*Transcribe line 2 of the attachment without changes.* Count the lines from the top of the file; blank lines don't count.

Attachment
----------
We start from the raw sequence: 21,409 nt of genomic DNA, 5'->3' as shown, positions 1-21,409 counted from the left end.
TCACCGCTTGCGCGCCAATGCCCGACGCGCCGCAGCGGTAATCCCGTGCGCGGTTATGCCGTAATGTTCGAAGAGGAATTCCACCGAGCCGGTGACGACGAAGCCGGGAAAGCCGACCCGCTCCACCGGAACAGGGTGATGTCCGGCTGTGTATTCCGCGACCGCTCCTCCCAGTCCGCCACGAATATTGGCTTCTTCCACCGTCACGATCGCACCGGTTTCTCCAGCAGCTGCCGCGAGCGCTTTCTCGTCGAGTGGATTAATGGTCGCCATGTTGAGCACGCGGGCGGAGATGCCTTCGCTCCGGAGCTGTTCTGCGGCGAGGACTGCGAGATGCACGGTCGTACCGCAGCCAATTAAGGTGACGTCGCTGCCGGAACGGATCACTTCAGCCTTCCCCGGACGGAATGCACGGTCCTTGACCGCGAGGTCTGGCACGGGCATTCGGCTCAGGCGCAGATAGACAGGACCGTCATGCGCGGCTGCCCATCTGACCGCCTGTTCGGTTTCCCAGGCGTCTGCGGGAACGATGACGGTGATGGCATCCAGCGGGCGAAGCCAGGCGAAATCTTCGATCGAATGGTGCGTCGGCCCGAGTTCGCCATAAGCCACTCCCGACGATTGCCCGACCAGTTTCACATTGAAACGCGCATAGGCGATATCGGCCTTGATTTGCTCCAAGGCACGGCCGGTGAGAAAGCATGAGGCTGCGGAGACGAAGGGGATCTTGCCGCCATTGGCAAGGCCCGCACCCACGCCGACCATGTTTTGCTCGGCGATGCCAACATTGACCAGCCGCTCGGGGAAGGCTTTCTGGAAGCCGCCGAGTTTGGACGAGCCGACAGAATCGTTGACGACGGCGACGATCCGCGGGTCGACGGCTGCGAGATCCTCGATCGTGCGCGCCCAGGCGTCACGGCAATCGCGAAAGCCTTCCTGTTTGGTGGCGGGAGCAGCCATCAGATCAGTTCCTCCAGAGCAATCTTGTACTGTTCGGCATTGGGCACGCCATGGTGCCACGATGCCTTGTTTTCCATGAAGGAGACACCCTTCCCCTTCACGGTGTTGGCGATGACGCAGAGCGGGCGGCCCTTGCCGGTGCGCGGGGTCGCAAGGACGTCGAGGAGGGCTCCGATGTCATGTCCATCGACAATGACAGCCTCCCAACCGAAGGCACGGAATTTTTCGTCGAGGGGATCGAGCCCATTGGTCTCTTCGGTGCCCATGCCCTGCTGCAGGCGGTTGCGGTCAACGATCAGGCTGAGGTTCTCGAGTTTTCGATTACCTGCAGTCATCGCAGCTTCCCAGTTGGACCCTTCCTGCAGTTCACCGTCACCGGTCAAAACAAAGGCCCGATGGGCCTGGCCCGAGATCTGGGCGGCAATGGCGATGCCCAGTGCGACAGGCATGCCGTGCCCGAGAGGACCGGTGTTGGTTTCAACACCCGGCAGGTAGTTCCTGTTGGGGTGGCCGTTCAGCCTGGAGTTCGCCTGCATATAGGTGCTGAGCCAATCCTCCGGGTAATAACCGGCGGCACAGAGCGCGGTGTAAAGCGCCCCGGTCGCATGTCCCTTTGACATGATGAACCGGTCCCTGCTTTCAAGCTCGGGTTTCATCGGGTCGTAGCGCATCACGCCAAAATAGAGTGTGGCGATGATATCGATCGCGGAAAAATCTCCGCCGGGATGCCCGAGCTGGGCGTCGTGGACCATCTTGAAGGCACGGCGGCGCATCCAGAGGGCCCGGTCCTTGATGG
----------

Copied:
TCACCGCTTGCGCGCCAATGCCCGACGCGCCGCAGCGGTAATCCCGTGCGCGGTTATGCCGTAATGTTCGAAGAGGAATTCCACCGAGCCGGTGACGACGAAGCCGGGAAAGCCGACCCGCTCCACCGGAACAGGGTGATGTCCGGCTGTGTATTCCGCGACCGCTCCTCCCAGTCCGCCACGAATATTGGCTTCTTCCACCGTCACGATCGCACCGGTTTCTCCAGCAGCTGCCGCGAGCGCTTTCTCGTCGAGTGGATTAATGGTCGCCATGTTGAGCACGCGGGCGGAGATGCCTTCGCTCCGGAGCTGTTCTGCGGCGAGGACTGCGAGATGCACGGTCGTACCGCAGCCAATTAAGGTGACGTCGCTGCCGGAACGGATCACTTCAGCCTTCCCCGGACGGAATGCACGGTCCTTGACCGCGAGGTCTGGCACGGGCATTCGGCTCAGGCGCAGATAGACAGGACCGTCATGCGCGGCTGCCCATCTGACCGCCTGTTCGGTTTCCCAGGCGTCTGCGGGAACGATGACGGTGATGGCATCCAGCGGGCGAAGCCAGGCGAAATCTTCGATCGAATGGTGCGTCGGCCCGAGTTCGCCATAAGCCACTCCCGACGATTGCCCGACCAGTTTCACATTGAAACGCGCATAGGCGATATCGGCCTTGATTTGCTCCAAGGCACGGCCGGTGAGAAAGCATGAGGCTGCGGAGACGAAGGGGATCTTGCCGCCATTGGCAAGGCCCGCACCCACGCCGACCATGTTTTGCTCGGCGATGCCAACATTGACCAGCCGCTCGGGGAAGGCTTTCTGGAAGCCGCCGAGTTTGGACGAGCCGACAGAATCGTTGACGACGGCGACGATCCGCGGGTCGACGGCTGCGAGATCCTCGATCGTGCGCGCCCAGGCGTCACGGCAATCGCGAAAGCCTTCCTGTTTGGTGGCGGGAGCAGCCATCAGATCAGTTCCTCCAGAGCAATCTTGTACTGTTCGGCATTGGGCACGCCATGGTGCCACGATGCCTTGTTTTCCATGAAGGAGACACCCTTCCCCTTCACGGTGTTGGCGATGACGCAGAGCGGGCGGCCCTTGCCGGTGCGCGGGGTCGCAAGGACGTCGAGGAGGGCTCCGATGTCATGTCCATCGACAATGACAGCCTCCCAACCGAAGGCACGGAATTTTTCGTCGAGGGGATCGAGCCCATTGGTCTCTTCGGTGCCCATGCCCTGCTGCAGGCGGTTGCGGTCAACGATCAGGCTGAGGTTCTCGAGTTTTCGATTACCTGCAGTCATCGCAGCTTCCCAGTTGGACCCTTCCTGCAGTTCACCGTCACCGGTCAAAACAAAGGCCCGATGGGCCTGGCCCGAGATCTGGGCGGCAATGGCGATGCCCAGTGCGACAGGCATGCCGTGCCCGAGAGGACCGGTGTTGGTTTCAACACCCGGCAGGTAGTTCCTGTTGGGGTGGCCGTTCAGCCTGGAGTTCGCCTGCATATAGGTGCTGAGCCAATCCTCCGGGTAATAACCGGCGGCACAGAGCGCGGTGTAAAGCGCCCCGGTCGCATGTCCCTTTGACATGATGAACCGGTCCCTGCTTTCAAGCTCGGGTTTCATCGGGTCGTAGCGCATCACGCCAAAATAGAGTGTGGCGATGATATCGATCGCGGAAAAATCTCCGCCGGGATGCCCGAGCTGGGCGTCGTGGACCATCTTGAAGGCACGGCGGCGCATCCAGAGGGCCCGGTCCTTGATGG